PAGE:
As the Republican Convention begins today in Cleveland, a big question was how different from GOP gatherings of years past might the Donald Trump show be, and whether that would be reflected in the 2016 Republican Party platform.

Trump is a new breed who horrifies neocons with his occasionally vaguely isolationist twinges and disturbs what’s left of the libertarian contingent of the party with his total lack of interest in small government. In spite of Trump’s amazing success, which rides so much on his enthusiastic appeal to the pissed off/xenophobic voter bloc, he hasn’t been a serious right-winger in his previous life.

Still, in the vast middle, where more of the Republicans rest, there is an uncertainty. They embraced former Gov. Mitt Romney in 2012, a man who not so long before was moderately pro-choice, among other less-rigorous right-wing credentials. The nominee in 2008, John McCain, was also seen as more middle-of-the-road than either your neocons or your evangelicals. Maybe it’s because we’ve been busy having a Democratic president, but it feels like a long time since George W. Bush and his ilk were terrifying us with a potent mixture of anti-abortion, censorship, drug warring, real warring, spying and an attempted constitutional amendment to ban gay marriage.

The culture war and the drug war have long been declared over prematurely. If the draft of the 2016 platform that the Platform Committee passed last week is a bellweather, the fight is not over. America is just going another round.

Right-wingers demand a pandering, and Trump accepts that, and so the platform will be more socially conservative than he has ever been in his life.

GOP voters have picked a man who is on wife number three, and who was once pro-choice, and suggested that America legalize every drug. However, the vaguely Democratic, slightly civil libertarian Donald Trump is no more. And he morphed from sideshow candidate to blathering populist to real politician who can use a teleprompter and everything. With that change–and with VP pick Indiana Gov. Mike Pence, a stately social-con choice–comes the necessity of embracing the evangelicals and the more serious right-wingers in the party. The embrace can be tepid, as long as it happens. These people demand a pandering, and Trump accepts that, and so the platform will be more socially conservative than he has ever been in his life.

The 2016 platform has been voted on and approved of by members of the the Platform Committee. Today it will be made official.

As with other convention issues, the language could in theory change, but it doesn’t seem likely to. The moderates pulled moderate, and the right pulled back hard. A scuffle over anti-gay language was lost, and the homophobes won. But that’s not all. Here are some of the more damning bits of the document, which show that America still has a whole lot to fight over. If only we can do it politely–or stay out of each other’s business. Sadly, the RNC doesn’t seem interested in doing that.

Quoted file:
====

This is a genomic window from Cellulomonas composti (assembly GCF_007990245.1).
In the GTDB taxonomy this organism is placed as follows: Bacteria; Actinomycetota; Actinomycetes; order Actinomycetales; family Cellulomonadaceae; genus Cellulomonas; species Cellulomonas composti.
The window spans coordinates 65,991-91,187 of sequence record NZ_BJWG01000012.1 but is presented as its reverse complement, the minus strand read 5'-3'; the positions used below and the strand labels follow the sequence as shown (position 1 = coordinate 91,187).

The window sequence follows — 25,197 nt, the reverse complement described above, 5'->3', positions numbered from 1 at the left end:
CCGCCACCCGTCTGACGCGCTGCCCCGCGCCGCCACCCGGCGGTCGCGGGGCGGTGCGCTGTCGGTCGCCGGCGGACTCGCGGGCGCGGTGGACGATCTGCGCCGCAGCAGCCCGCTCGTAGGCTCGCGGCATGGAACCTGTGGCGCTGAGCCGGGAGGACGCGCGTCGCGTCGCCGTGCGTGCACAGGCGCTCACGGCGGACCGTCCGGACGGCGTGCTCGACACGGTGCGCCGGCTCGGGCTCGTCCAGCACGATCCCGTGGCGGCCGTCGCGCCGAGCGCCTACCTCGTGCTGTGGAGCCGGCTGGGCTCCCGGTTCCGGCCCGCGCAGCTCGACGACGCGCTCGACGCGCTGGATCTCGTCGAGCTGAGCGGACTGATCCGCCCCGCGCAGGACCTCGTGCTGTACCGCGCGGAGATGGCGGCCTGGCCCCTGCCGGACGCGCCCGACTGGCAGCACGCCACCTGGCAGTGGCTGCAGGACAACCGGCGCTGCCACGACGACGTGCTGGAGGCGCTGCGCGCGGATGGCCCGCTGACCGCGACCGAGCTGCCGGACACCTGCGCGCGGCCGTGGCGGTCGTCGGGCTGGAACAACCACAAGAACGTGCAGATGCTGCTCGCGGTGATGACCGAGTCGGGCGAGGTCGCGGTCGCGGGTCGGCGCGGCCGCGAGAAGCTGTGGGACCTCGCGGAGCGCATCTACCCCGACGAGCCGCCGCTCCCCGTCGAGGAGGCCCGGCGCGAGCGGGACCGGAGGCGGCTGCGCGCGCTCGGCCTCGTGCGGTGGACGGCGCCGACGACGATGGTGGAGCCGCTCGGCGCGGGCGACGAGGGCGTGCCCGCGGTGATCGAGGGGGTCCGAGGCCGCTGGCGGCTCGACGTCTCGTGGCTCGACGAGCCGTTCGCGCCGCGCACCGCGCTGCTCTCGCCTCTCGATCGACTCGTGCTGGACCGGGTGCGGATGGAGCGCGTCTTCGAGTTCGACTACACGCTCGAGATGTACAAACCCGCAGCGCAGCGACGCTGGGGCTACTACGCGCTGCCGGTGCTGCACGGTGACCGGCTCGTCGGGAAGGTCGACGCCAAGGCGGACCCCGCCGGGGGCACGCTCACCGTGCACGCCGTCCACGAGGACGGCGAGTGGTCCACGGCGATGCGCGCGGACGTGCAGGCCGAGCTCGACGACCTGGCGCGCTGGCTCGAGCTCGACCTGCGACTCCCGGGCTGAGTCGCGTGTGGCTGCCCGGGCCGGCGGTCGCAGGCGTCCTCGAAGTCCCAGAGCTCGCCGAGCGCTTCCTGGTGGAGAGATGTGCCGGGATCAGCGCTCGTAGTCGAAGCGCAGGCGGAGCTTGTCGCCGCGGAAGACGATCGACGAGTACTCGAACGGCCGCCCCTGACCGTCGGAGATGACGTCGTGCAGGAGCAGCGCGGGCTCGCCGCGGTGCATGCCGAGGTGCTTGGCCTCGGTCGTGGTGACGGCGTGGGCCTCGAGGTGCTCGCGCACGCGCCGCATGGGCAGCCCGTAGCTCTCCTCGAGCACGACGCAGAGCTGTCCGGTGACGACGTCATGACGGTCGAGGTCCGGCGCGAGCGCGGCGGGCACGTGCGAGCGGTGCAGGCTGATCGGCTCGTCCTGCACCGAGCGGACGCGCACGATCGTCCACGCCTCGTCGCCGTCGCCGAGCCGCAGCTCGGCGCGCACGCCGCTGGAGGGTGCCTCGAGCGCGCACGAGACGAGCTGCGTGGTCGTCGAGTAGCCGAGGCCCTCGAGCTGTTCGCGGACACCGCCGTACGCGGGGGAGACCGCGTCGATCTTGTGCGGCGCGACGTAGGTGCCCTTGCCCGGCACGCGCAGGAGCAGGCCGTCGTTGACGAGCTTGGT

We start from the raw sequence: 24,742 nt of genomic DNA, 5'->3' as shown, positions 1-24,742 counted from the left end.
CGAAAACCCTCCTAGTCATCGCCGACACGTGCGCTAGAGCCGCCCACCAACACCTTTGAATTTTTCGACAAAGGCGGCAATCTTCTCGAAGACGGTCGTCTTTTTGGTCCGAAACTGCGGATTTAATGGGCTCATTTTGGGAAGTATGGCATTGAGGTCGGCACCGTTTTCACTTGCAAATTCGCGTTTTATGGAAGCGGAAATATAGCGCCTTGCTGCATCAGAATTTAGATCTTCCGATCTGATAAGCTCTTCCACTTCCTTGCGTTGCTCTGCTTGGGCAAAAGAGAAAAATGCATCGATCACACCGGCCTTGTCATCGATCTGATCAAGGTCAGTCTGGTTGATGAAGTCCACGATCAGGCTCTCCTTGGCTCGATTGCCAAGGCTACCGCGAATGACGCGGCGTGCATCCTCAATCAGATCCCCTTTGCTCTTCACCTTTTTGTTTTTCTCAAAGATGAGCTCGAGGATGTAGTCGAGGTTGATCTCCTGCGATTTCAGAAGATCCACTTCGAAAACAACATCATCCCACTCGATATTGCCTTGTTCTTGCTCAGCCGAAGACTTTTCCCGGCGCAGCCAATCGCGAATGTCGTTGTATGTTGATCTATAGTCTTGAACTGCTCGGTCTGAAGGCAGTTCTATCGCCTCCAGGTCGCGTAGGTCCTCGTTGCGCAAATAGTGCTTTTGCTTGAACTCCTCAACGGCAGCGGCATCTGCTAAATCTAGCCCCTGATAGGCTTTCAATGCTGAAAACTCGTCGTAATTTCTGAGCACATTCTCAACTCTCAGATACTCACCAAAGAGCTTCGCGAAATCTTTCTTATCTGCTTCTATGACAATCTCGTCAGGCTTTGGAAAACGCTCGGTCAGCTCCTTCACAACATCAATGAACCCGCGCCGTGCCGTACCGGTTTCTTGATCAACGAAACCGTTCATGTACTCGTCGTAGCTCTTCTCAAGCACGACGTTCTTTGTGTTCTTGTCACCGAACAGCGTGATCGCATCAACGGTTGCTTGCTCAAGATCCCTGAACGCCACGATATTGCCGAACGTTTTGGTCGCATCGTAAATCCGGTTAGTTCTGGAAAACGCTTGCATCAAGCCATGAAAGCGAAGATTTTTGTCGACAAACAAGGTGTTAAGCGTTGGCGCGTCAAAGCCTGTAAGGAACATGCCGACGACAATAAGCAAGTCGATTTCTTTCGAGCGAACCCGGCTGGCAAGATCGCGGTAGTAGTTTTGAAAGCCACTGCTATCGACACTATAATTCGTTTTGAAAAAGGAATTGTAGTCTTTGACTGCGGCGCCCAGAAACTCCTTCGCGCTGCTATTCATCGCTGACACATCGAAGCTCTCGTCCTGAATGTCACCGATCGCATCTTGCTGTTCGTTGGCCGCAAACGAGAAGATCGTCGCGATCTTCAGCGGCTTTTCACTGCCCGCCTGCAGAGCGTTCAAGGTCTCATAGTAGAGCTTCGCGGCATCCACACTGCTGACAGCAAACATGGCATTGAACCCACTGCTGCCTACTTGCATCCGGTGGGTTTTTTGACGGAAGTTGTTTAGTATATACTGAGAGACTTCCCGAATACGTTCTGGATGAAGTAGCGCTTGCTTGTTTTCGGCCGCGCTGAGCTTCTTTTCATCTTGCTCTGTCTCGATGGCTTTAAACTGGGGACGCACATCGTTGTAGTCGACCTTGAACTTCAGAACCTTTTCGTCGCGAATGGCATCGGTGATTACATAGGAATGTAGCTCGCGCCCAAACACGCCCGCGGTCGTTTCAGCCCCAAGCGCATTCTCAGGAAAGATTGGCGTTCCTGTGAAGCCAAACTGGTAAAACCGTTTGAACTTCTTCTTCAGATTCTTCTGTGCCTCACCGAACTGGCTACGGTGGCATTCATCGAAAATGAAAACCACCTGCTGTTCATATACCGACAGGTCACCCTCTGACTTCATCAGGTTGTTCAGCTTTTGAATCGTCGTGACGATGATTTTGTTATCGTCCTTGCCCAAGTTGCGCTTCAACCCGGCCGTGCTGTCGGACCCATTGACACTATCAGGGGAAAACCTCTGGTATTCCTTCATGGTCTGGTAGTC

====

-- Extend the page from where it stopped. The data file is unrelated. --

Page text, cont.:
Yes, that old scourge porn is still a public menace. The 2012 platform urged the government to go after child porn (fine, good) and to be tougher on existing obscenity laws (bad). Four years later, the RNC is getting more frantic to do the evangelicals’ bidding. Porn is bad. Porn is ruining our children. Porn is most popular in Utah, and is very big in other red-friendly states. We must watch out for porn. (But guns? Not so much a public health threat, according to Republicans.)

Also be careful of transgender bathrooms. Yes, we’re still talking about that. Trump initially was bored and dismissive of this recent culture kerfuffle. But he’s got to march in lockstep with the party, even if he’s the parade officiant. The RNC platform condemns the Obama administration’s direction that schools let trans students pick the bathroom and changing rooms for them.

It also wants parents to be able to choose their children’s therapists. That sounds reasonable, except when you remember that that’s a dog whistle to keeping gay conversion therapy legal, which comes courtesy of Family Research Council President and Louisiana delegate Tony Perkins.

But wait, there’s more! The RNC hasn’t forgotten about gay marriage, that great enemy during the halcyon George W. days. We’ve advanced beyond then, in the sense that the platform no longer calls for a constitutional amendment forbidding gay marriage, which it continued to do so even in 2012. Now it simply says American should overturn 2015’s Obergefell v. Hodges, which legalized gay marriage at the federal level, and then have states decide on whether sex same marriage and the myriad other rights that go with it are to be permitted. It also makes sure to remind people that marriage is just for one man and one woman. But now the constitution doesn’t need to say that anymore, so that’s something.